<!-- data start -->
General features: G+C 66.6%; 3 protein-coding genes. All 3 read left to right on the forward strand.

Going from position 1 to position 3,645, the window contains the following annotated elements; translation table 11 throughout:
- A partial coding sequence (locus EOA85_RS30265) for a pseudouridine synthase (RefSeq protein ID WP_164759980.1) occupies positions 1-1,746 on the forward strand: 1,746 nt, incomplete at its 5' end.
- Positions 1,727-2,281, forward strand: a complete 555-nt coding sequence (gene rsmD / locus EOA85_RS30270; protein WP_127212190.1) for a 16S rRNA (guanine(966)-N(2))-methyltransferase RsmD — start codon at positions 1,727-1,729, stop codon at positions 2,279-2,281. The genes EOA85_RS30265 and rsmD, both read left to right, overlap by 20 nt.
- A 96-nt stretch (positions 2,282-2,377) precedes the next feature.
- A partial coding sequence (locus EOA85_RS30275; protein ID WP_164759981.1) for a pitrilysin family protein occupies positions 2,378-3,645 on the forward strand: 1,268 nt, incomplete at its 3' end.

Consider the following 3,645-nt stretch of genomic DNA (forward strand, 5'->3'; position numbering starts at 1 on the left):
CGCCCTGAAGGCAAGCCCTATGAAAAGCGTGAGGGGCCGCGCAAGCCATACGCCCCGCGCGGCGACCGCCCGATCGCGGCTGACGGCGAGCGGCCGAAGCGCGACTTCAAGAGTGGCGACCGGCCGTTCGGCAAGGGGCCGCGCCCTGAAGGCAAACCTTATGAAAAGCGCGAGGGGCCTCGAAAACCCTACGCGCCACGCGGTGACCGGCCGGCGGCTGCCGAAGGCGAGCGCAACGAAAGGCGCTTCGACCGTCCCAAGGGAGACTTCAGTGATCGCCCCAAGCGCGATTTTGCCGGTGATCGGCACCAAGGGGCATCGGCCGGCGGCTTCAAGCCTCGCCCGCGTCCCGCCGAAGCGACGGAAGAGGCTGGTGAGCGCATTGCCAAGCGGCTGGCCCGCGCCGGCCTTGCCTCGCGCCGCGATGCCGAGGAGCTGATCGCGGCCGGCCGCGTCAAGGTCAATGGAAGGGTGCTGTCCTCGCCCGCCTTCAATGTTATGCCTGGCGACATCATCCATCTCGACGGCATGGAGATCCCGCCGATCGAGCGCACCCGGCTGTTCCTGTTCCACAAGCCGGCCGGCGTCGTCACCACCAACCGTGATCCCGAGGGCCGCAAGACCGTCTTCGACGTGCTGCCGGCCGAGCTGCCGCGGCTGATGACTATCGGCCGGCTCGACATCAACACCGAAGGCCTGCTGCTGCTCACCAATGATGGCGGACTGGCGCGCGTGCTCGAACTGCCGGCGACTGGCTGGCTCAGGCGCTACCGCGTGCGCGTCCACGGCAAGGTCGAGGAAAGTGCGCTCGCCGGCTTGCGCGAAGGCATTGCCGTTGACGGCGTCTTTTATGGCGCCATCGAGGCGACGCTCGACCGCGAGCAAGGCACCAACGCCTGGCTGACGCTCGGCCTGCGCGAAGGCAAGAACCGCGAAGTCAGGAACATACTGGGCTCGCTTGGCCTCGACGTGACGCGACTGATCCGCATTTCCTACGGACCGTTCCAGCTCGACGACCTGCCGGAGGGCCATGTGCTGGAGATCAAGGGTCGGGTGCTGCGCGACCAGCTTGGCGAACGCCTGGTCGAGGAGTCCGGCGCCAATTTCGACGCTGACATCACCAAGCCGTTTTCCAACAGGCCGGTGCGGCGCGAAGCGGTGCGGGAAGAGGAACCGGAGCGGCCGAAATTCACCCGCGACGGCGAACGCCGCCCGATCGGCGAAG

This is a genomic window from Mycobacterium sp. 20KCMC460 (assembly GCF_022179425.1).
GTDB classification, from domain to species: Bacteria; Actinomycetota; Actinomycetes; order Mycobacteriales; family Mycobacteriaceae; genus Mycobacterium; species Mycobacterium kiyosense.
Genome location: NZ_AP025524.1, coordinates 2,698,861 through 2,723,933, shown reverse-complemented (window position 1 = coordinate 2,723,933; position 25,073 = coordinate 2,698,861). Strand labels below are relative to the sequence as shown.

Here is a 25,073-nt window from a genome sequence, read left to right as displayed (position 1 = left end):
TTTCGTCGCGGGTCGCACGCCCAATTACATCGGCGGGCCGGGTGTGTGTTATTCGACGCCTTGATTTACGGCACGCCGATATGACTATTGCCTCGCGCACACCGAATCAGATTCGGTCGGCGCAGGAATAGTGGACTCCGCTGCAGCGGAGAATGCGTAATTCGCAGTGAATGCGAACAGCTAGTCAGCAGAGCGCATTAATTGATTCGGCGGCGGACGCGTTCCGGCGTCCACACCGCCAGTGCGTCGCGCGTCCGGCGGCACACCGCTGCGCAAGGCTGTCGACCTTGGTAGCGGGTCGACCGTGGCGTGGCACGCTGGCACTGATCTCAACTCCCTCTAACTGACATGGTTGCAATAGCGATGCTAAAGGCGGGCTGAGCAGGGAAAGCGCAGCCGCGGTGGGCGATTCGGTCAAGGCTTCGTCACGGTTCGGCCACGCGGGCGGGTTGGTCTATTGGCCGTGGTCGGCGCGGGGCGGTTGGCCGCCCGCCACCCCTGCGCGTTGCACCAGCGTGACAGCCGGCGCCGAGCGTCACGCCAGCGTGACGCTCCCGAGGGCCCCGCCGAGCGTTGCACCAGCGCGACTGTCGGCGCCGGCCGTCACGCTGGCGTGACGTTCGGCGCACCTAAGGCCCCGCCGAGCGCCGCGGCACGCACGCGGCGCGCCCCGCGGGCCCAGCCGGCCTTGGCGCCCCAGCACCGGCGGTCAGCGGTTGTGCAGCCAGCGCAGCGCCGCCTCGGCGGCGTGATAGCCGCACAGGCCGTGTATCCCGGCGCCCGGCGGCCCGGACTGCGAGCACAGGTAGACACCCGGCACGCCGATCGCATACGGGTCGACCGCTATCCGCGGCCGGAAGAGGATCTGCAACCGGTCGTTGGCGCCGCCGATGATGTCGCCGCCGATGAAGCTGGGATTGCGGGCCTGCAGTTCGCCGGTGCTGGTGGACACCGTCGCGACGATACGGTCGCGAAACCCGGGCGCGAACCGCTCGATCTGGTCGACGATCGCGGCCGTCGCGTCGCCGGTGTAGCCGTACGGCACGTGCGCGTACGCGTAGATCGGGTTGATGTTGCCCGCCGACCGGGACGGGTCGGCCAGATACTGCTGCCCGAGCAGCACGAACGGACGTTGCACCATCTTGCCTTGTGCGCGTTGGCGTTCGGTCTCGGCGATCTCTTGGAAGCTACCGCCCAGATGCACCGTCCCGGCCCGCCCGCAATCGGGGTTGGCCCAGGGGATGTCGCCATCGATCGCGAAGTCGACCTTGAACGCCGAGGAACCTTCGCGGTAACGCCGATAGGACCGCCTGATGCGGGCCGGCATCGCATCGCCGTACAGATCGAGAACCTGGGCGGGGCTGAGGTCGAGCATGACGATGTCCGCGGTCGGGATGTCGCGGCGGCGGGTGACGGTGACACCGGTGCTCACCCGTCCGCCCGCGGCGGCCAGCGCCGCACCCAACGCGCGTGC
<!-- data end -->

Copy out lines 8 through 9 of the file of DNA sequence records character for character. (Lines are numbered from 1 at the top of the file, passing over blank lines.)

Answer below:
CGCCCTGAAGGCAAGCCCTATGAAAAGCGTGAGGGGCCGCGCAAGCCATACGCCCCGCGCGGCGACCGCCCGATCGCGGCTGACGGCGAGCGGCCGAAGCGCGACTTCAAGAGTGGCGACCGGCCGTTCGGCAAGGGGCCGCGCCCTGAAGGCAAACCTTATGAAAAGCGCGAGGGGCCTCGAAAACCCTACGCGCCACGCGGTGACCGGCCGGCGGCTGCCGAAGGCGAGCGCAACGAAAGGCGCTTCGACCGTCCCAAGGGAGACTTCAGTGATCGCCCCAAGCGCGATTTTGCCGGTGATCGGCACCAAGGGGCATCGGCCGGCGGCTTCAAGCCTCGCCCGCGTCCCGCCGAAGCGACGGAAGAGGCTGGTGAGCGCATTGCCAAGCGGCTGGCCCGCGCCGGCCTTGCCTCGCGCCGCGATGCCGAGGAGCTGATCGCGGCCGGCCGCGTCAAGGTCAATGGAAGGGTGCTGTCCTCGCCCGCCTTCAATGTTATGCCTGGCGACATCATCCATCTCGACGGCATGGAGATCCCGCCGATCGAGCGCACCCGGCTGTTCCTGTTCCACAAGCCGGCCGGCGTCGTCACCACCAACCGTGATCCCGAGGGCCGCAAGACCGTCTTCGACGTGCTGCCGGCCGAGCTGCCGCGGCTGATGACTATCGGCCGGCTCGACATCAACACCGAAGGCCTGCTGCTGCTCACCAATGATGGCGGACTGGCGCGCGTGCTCGAACTGCCGGCGACTGGCTGGCTCAGGCGCTACCGCGTGCGCGTCCACGGCAAGGTCGAGGAAAGTGCGCTCGCCGGCTTGCGCGAAGGCATTGCCGTTGACGGCGTCTTTTATGGCGCCATCGAGGCGACGCTCGACCGCGAGCAAGGCACCAACGCCTGGCTGACGCTCGGCCTGCGCGAAGGCAAGAACCGCGAAGTCAGGAACATACTGGGCTCGCTTGGCCTCGACGTGACGCGACTGATCCGCATTTCCTACGGACCGTTCCAGCTCGACGACCTGCCGGAGGGCCATGTGCTGGAGATCAAGGGTCGGGTGCTGCGCGACCAGCTTGGCGAACGCCTGGTCGAGGAGTCCGGCGCCAATTTCGACGCTGACATCACCAAGCCGTTTTCCAACAGGCCGGTGCGGCGCGAAGCGGTGCGGGAAGAGGAACCGGAGCGGCCGAAATTCACCCGCGACGGCGAACGCCGCCCGATCGGCGAAG

This is a genomic window from Mycobacterium sp. 20KCMC460 (assembly GCF_022179425.1).